Chapter seven looked at Maya politics. There is debate over whether the Maya city-states were fairly autonomous and operated independently (the segmentary model) or whether there was more centralization and various regional superpowers rose and fell. Other debates center over the nature of warfare; was it related to expansionistic empire-building by Maya royalty, or was it to obtain captives for sacrifice? She covered the development of defensive walls in Maya cities, noting that some cities apparently hastily built defensive walls and moats using the stone from buildings, causeways, and paths of their own city.
Chapter eight looked at Maya religion and ideology, with lots of coverage of the ball game and of Maya deities.
Chapter nine looked at the material culture, with much discussion of the types of items found and how they are studied. Interesting facts; chert was sometimes used to make complex renditions of Maya rulers and their method of manufacture "defies modern replication," Maya painters showed frame-by-frame action, something not shown in Western art until the late 19th century, and pumice was used to make fishing floats.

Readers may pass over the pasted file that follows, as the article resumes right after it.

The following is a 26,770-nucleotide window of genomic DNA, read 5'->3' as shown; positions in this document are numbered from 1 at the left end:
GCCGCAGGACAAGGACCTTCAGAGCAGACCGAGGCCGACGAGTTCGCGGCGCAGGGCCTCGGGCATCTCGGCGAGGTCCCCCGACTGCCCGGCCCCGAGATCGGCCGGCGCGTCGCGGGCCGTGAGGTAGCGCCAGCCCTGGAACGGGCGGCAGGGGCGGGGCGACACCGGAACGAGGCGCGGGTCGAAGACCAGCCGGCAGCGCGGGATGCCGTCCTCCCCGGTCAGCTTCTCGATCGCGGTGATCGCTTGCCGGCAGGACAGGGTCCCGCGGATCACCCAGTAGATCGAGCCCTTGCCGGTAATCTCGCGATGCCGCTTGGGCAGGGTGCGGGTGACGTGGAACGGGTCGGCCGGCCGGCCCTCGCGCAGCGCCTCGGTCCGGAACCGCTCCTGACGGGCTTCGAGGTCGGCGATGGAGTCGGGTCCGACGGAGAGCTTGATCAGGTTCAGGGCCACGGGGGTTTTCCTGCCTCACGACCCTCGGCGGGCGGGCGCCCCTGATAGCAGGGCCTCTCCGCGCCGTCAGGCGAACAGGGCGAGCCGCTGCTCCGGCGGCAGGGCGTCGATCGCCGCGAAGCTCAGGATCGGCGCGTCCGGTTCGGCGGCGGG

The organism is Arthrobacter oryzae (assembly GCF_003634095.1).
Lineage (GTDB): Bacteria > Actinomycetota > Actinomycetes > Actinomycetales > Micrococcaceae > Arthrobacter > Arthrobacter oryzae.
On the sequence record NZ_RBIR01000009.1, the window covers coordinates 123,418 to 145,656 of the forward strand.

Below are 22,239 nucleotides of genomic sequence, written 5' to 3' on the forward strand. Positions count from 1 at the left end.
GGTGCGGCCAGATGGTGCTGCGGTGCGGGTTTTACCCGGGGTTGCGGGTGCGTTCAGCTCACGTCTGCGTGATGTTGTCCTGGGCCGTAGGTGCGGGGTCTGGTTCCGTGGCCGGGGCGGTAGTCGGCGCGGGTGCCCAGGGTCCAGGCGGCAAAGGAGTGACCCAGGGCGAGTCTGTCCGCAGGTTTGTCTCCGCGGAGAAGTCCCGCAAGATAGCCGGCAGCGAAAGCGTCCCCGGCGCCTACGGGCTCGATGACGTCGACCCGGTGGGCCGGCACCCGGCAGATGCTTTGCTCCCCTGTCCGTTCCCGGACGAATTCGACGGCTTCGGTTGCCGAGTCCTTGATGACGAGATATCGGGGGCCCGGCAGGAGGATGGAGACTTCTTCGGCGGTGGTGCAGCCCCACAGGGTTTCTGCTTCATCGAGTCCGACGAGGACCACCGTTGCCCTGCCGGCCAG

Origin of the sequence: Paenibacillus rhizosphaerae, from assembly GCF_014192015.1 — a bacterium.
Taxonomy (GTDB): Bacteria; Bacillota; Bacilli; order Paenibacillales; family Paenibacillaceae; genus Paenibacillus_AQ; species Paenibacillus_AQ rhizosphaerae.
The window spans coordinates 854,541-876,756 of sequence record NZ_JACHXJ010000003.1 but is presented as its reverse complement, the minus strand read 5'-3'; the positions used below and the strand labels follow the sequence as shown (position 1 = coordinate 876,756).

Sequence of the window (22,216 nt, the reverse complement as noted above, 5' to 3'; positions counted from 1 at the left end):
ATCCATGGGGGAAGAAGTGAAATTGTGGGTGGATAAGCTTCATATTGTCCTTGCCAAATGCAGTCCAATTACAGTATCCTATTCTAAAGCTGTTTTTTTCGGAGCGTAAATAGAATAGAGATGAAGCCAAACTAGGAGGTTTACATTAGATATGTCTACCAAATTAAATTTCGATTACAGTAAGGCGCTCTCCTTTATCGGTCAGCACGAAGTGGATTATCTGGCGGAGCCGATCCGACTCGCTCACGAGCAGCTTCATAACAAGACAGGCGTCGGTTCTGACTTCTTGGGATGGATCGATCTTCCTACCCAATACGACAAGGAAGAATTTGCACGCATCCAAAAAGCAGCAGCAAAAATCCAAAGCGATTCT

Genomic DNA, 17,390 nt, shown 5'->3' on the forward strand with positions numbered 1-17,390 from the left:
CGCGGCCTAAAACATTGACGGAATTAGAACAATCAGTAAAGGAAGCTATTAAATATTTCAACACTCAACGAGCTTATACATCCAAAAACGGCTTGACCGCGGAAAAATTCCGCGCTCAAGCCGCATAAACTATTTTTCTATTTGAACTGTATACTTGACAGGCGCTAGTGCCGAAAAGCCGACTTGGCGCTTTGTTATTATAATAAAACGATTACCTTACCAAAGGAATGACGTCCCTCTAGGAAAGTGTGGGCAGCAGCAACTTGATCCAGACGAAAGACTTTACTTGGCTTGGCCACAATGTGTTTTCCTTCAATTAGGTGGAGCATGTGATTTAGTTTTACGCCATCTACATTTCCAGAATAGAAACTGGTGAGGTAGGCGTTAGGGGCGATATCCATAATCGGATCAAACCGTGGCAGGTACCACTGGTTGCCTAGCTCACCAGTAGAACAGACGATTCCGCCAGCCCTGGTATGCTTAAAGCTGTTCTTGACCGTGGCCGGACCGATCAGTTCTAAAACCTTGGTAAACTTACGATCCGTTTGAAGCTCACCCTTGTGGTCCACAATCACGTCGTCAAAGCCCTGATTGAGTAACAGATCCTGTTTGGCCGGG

Chapter ten looked at the intellectual accomplishments of the Maya, notably their mathematics, calendars, writing, and astronomy. Though books were apparently once common in the Classic period, only four Postclassic books survive. They were made of fig bark paper whose surface was coated with a white coating of plaster or gesso (a calcium sulphate), written on with either a sharp quill pen or a brush pen, and were fan-folded with text and images on both sides. Maya glyphs were quite variable, reflecting the decentralized nature of the Classic Maya political landscape.
The final chapter summarized future issues for Mayanists, notably discussions of the Classic collapse (an issue complicated by the fact that the collapse took 150 years to happen and some areas in northern Belize, the coast, and the northern Maya lowlands actually climaxed after the collapse), the nature of Mayan politics, food, and issues of illegal trade in Maya antiquities.